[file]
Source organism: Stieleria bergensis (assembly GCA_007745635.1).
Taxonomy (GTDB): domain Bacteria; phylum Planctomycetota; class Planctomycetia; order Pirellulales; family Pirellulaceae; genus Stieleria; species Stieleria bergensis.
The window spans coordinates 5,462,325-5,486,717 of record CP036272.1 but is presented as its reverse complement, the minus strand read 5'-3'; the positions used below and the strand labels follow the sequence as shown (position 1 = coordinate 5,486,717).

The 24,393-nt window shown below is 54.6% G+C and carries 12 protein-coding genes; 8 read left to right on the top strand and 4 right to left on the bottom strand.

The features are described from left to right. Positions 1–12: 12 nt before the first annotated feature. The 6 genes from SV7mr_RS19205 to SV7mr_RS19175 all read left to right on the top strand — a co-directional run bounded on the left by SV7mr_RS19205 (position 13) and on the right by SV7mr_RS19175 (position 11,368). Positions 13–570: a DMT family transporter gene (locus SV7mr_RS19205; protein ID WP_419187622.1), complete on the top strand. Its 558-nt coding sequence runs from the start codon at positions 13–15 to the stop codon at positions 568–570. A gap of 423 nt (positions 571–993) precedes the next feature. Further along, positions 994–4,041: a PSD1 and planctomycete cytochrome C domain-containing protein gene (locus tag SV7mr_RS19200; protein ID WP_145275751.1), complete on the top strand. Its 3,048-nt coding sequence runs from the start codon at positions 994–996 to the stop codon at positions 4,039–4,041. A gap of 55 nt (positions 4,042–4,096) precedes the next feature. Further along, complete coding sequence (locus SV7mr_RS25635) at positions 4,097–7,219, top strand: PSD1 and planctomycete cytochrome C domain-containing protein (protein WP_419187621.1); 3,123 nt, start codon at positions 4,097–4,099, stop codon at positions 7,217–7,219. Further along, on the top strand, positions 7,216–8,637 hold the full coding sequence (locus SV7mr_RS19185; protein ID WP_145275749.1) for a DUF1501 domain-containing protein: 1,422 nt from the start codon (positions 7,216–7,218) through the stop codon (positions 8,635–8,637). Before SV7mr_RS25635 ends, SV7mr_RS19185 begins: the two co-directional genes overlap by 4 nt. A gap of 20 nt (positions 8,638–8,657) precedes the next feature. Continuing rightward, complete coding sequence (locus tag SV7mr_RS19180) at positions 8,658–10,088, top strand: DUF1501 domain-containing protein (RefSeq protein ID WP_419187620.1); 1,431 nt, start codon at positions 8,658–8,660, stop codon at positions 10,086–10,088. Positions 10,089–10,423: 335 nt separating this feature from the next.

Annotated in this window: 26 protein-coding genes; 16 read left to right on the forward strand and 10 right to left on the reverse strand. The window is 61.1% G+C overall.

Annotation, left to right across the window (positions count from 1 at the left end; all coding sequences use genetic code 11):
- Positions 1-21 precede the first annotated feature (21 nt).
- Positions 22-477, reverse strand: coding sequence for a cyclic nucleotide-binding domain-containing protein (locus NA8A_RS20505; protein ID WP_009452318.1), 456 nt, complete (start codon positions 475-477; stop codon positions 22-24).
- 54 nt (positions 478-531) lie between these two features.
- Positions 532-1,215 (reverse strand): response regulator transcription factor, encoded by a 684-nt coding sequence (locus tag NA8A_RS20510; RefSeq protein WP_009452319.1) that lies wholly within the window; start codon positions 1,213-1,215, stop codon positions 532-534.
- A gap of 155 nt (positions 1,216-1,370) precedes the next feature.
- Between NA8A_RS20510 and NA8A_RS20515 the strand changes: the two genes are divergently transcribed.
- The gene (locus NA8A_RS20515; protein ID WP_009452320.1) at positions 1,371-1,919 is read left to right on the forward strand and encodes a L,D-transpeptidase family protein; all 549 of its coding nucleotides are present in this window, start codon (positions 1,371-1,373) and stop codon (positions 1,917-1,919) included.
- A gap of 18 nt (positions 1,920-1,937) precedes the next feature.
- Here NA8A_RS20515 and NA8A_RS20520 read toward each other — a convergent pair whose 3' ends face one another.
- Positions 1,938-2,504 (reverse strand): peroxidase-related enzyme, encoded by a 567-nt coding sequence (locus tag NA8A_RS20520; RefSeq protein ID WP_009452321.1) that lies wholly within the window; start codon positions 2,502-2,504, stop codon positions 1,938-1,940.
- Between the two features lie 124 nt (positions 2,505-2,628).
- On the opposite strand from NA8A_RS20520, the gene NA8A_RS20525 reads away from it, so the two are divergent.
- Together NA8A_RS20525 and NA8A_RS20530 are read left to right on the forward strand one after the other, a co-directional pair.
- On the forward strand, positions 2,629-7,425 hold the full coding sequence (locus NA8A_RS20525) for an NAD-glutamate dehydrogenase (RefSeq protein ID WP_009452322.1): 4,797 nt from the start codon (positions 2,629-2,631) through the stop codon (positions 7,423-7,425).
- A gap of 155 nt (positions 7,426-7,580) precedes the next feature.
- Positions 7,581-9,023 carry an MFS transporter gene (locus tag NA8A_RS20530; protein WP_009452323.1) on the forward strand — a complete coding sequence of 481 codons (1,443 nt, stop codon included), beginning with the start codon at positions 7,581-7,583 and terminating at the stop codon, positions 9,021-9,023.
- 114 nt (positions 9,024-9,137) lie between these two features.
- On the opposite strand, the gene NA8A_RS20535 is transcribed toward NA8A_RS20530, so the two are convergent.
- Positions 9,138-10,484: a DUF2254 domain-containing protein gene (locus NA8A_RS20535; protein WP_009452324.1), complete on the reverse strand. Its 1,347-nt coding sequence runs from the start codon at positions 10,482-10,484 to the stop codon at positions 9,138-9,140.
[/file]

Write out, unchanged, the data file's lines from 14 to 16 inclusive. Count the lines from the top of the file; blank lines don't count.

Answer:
- The gene (locus NA8A_RS20515; protein ID WP_009452320.1) at positions 1,371-1,919 is read left to right on the forward strand and encodes a L,D-transpeptidase family protein; all 549 of its coding nucleotides are present in this window, start codon (positions 1,371-1,373) and stop codon (positions 1,917-1,919) included.
- A gap of 18 nt (positions 1,920-1,937) precedes the next feature.
- Here NA8A_RS20515 and NA8A_RS20520 read toward each other — a convergent pair whose 3' ends face one another.